Criminal charges were formally dismissed Tuesday against Amy Cooper, the White woman captured in a viral video calling 911 on a Black bird-watcher
Criminal charges were formally dismissed Tuesday against Amy Cooper, the White woman captured in a viral video calling 911 on a Black bird-watcher in Central Park who asked her to put her dog on a leash last Memorial Day.
Cooper, 40, received widespread condemnation and was fired from her job last year after she was seen telling a New York Police Department (NYPD) dispatcher over the phone that “an African American” male was threatening her and her dog inside the Central Park Ramble on May 25, 2020. Christian Cooper, an avid bird-watcher, had reportedly asked Amy Cooper to leash her dog and began recording their verbal dispute on his cell phone once she began dialing 911.
AMY COOPER CHARGED FOR SECOND 911 CALL ON BLACK BORDWATCHER CLAIMING HE ASSAULTED HER: PROSECUTORS
Amy Cooper repeated the accusation in a second call to police, adding that the man “tried to assault her.” But when responding officers arrived, she admitted that the male had not tried to assault her or come into contact with her, prosecutors said. She was subsequently charged with filing a false police report, and Manhattan District Attorney Cy Vance Jr. described her conduct as “racist.”
In a hearing for the dismissal of the case that took less than 10 minutes on Tuesday, Manhattan Assistant District Attorney Joan Illuzi presented to a judge that the district attorney’s office had offered Amy Cooper a “restorative alternative” to facing charges for the incident in Central Park that included five therapy sessions.
“Given the issues at hand and Miss Cooper’s lack of criminal background, we offered her, consistent with our position on many misdemeanor cases involving a first arrest, an alternative restorative justice solution designed, not just to punish but to educate and promote community healing,” Illuzi said.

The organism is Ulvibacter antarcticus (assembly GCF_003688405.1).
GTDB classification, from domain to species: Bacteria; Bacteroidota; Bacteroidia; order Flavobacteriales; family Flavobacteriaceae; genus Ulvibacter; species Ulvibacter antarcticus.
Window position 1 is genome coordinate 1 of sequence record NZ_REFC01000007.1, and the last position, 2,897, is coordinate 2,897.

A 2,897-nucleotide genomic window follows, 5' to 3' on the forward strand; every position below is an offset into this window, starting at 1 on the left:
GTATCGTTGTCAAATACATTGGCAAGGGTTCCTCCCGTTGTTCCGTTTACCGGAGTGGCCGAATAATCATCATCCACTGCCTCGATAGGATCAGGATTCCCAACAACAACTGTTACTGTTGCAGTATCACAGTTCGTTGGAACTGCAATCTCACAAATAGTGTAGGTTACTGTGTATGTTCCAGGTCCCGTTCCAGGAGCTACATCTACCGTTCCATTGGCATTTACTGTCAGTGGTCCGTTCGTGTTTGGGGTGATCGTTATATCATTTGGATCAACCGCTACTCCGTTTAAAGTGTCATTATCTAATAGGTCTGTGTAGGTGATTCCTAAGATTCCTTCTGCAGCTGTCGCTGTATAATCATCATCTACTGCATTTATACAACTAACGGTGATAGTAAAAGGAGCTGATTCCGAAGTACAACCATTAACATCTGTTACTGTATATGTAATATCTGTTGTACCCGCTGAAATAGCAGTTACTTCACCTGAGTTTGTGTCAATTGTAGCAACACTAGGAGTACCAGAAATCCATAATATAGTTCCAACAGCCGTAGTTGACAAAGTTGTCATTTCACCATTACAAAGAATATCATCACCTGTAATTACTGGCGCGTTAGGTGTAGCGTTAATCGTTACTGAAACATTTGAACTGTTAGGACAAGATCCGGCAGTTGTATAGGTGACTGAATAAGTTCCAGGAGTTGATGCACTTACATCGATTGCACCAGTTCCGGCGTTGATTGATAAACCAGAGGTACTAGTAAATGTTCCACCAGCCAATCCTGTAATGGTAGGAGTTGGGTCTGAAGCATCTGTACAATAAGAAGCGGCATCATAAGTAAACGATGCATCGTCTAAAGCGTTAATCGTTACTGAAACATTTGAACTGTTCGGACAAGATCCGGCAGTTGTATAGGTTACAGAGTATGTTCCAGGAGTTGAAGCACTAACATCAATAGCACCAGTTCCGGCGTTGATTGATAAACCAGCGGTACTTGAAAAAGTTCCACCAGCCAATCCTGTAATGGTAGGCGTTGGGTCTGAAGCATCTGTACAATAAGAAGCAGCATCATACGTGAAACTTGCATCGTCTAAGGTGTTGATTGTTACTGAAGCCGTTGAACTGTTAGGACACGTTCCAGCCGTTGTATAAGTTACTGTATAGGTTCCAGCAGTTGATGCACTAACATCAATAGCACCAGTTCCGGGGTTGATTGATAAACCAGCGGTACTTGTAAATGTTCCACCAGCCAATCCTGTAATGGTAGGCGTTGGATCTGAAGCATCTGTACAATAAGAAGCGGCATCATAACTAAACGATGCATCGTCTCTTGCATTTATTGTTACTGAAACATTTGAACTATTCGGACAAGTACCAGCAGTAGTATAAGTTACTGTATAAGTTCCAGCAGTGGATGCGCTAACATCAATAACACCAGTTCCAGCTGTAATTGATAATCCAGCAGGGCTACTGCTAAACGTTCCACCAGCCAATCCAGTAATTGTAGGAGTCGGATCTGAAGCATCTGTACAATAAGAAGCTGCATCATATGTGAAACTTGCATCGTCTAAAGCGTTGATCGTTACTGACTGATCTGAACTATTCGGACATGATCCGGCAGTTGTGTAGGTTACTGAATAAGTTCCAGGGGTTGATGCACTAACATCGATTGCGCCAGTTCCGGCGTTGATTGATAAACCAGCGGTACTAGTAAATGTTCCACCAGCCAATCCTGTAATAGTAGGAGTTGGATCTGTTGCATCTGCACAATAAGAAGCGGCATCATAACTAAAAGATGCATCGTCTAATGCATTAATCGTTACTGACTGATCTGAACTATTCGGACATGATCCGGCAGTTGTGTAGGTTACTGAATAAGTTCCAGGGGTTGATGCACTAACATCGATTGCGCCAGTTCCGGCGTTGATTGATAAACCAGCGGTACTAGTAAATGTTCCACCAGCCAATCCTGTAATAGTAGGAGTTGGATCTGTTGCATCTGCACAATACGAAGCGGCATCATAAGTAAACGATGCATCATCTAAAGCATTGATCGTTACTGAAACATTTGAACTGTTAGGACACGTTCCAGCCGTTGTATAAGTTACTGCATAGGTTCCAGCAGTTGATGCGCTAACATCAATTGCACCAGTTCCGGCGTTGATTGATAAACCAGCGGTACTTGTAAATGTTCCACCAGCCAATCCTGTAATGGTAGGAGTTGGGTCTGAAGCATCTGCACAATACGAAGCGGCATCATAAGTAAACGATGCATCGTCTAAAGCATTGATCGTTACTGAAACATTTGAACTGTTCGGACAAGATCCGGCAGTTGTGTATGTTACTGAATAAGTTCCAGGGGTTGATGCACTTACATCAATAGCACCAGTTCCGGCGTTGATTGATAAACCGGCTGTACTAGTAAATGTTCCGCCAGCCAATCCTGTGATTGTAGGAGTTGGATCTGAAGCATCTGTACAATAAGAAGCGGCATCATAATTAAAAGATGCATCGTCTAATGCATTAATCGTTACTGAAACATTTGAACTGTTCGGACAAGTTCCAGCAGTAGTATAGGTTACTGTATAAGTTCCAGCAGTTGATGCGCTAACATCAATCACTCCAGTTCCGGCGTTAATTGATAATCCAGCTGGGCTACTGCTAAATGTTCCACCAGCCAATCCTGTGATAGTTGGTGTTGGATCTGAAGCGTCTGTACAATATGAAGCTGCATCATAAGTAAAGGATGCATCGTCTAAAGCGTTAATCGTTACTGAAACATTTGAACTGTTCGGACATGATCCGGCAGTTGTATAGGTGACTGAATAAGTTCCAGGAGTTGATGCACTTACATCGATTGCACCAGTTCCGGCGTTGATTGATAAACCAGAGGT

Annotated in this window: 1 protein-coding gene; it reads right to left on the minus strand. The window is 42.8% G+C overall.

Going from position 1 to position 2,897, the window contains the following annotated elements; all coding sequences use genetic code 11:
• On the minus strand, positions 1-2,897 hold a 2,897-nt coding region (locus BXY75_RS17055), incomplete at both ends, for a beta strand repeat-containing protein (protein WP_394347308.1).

Cooper engaged “in a comprehensive, a comprehensive respectful program designed towards introspection and progress” and was sent to a critical Therapy Center in Manhattan, where prosecutors said she received “psychoeducation and therapy services, which focused on the ways in which Miss Cooper could appreciate that racial identities shape our lives, but we cannot use them to harm ourselves or others.”
“Psychoeducation about racial equality is woven into each therapy session to prompt understanding and reflection,” Illuzi said. After completing the five sessions, her therapist “reported that it was a moving experience, and that Miss Cooper learned a lot in their sessions together,” Illuzi said. New York Criminal Court Justice Anne Swern approved the dismissal of the charges.
Cooper, who appeared via video during the virtual hearing, only spoke briefly and said that she did not wish to address the court.
A compliance report will be filed with the court but the parties moved to seal the records of this case, which the judge approved.
The video of the encounter was viewed millions of times online and was seen as an example of the racial attitudes in New York City around the same time the death of George Floyd in Minneapolis sparked a national reckoning on police brutality and systemic racism.
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Cooper, who was fired from her job at the investment firm Franklin Templeton, also issued an apology through a public relations firm last year, explaining that she had misjudged Christian Cooper’s intentions that day at the park.
The Associated Press contributed to this report.